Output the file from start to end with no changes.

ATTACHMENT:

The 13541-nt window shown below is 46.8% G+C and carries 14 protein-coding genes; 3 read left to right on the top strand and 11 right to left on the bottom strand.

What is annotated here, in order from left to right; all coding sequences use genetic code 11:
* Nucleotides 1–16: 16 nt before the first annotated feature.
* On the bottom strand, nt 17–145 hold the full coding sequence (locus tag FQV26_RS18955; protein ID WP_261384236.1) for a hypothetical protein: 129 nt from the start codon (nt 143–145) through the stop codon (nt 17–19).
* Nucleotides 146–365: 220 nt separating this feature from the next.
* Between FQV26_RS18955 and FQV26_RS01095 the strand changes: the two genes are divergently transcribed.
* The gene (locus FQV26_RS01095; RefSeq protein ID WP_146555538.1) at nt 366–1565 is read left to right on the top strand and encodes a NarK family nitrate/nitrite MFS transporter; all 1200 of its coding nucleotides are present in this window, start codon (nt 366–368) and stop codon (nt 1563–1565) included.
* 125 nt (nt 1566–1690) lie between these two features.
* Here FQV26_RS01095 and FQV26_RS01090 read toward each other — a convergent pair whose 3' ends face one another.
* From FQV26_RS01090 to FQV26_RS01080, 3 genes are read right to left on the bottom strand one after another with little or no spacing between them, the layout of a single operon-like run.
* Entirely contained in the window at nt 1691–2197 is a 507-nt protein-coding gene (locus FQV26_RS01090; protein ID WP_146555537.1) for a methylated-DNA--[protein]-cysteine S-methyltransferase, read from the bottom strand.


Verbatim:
The 13541-nt window shown below is 46.8% G+C and carries 14 protein-coding genes; 3 read left to right on the top strand and 11 right to left on the bottom strand.

What is annotated here, in order from left to right; all coding sequences use genetic code 11:
* Nucleotides 1–16: 16 nt before the first annotated feature.
* On the bottom strand, nt 17–145 hold the full coding sequence (locus tag FQV26_RS18955; protein ID WP_261384236.1) for a hypothetical protein: 129 nt from the start codon (nt 143–145) through the stop codon (nt 17–19).
* Nucleotides 146–365: 220 nt separating this feature from the next.
* Between FQV26_RS18955 and FQV26_RS01095 the strand changes: the two genes are divergently transcribed.
* The gene (locus FQV26_RS01095; RefSeq protein ID WP_146555538.1) at nt 366–1565 is read left to right on the top strand and encodes a NarK family nitrate/nitrite MFS transporter; all 1200 of its coding nucleotides are present in this window, start codon (nt 366–368) and stop codon (nt 1563–1565) included.
* 125 nt (nt 1566–1690) lie between these two features.
* Here FQV26_RS01095 and FQV26_RS01090 read toward each other — a convergent pair whose 3' ends face one another.
* From FQV26_RS01090 to FQV26_RS01080, 3 genes are read right to left on the bottom strand one after another with little or no spacing between them, the layout of a single operon-like run.
* Entirely contained in the window at nt 1691–2197 is a 507-nt protein-coding gene (locus FQV26_RS01090; protein ID WP_146555537.1) for a methylated-DNA--[protein]-cysteine S-methyltransferase, read from the bottom strand.